A new survey by the American Association of School Administrators says 82 percent of U.S. school districts are expected to cut jobs and more than half will freeze hiring in 2010-2011.
The survey estimates that 275,000 educations jobs are on the chopping block for the upcoming school year – including 14,878 teacher jobs. Those cuts will push the pupil-to-teacher ratios from 15:1 to 17:1.
From the AASA press release:
“This survey complements the results of our latest economic impact survey to truly illustrate that schools have yet to feel the economic relief and stability that is appearing in other sectors,” said AASA Executive Director Dan Domenech. “Faced with continued budgetary constraints, school leaders across the nation are forced to consider an unprecedented level of layoffs that would negatively impact economic recovery and deal a devastating blow to public education.With both houses of Congress already considering a second round of stimulus funding targeted to education jobs, the results of this survey make a startling case to bolster support for additional federal funding.”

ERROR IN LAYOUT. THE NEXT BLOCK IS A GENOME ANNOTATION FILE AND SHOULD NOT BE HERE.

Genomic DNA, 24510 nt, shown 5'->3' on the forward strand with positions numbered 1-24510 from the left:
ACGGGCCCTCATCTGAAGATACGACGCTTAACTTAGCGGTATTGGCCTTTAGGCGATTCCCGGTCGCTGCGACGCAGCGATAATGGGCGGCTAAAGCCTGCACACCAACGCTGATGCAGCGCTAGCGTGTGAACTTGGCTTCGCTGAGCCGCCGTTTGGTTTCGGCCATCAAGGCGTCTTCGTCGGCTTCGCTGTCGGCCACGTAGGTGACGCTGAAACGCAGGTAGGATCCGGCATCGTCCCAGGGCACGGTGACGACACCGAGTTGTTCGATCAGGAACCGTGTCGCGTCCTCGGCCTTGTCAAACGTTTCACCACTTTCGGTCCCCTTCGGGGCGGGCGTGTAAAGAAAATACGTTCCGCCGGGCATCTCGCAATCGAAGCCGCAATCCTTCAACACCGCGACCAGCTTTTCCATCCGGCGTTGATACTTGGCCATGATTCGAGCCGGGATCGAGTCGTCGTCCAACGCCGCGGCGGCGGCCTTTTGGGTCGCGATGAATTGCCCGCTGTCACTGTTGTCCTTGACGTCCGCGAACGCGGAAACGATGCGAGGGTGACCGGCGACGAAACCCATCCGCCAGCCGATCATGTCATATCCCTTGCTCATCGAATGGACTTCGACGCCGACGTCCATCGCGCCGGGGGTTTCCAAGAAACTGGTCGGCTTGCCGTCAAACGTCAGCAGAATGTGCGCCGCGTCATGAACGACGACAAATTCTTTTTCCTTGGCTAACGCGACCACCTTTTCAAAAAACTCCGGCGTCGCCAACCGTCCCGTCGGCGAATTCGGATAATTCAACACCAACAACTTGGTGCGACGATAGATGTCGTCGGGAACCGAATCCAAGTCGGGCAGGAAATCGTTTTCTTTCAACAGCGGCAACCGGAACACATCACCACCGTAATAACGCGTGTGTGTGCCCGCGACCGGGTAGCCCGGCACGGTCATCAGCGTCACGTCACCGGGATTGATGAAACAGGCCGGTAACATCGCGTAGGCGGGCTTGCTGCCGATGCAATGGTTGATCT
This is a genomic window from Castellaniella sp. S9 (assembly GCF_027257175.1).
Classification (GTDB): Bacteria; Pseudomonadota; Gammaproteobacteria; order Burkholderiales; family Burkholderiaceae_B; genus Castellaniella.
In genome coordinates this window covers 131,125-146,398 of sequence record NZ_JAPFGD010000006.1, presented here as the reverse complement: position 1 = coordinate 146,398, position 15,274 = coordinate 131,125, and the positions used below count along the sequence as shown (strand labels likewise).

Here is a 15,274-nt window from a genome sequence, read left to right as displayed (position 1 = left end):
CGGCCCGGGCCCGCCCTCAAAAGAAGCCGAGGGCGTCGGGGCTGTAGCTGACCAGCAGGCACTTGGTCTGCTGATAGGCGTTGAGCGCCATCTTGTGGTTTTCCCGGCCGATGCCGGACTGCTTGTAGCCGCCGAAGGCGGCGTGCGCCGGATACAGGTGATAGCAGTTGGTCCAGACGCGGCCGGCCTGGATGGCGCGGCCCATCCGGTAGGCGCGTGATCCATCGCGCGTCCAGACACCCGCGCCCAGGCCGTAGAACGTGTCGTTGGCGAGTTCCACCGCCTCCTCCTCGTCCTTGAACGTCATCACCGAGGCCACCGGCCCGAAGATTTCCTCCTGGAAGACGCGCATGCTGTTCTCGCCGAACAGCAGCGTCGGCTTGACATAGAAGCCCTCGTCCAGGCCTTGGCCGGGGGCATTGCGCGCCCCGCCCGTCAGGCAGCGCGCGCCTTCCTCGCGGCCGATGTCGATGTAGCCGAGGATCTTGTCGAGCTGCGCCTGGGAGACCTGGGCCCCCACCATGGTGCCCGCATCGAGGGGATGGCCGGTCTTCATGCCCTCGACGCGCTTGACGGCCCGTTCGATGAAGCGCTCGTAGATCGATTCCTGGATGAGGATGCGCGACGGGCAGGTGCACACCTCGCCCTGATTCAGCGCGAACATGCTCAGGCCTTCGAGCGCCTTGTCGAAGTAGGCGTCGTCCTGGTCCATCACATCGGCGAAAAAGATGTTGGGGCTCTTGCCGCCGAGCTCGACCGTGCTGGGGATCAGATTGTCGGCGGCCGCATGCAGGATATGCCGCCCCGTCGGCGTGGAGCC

More than 48 million students are expected to attend school this fall — with or without the job cuts. The AASA survey was based on responses from nearly 1,500 school administrators in 49 states received in April 2010. Tune in tonight’s Marketplace to catch Amy Scott’s story on teacher layoffs. And follow our coverage on education here.
If you’re a member of your local public radio station, we thank you — because your support helps those stations keep programs like Marketplace on the air. But for Marketplace to continue to grow, we need additional investment from those who care most about what we do: superfans like you.
Your donation — as little as $5 — helps us create more content that matters to you and your community, and to reach more people where they are – whether that’s radio, podcasts or online.
When you contribute directly to Marketplace, you become a partner in that mission: someone who understands that when we all get smarter, everybody wins.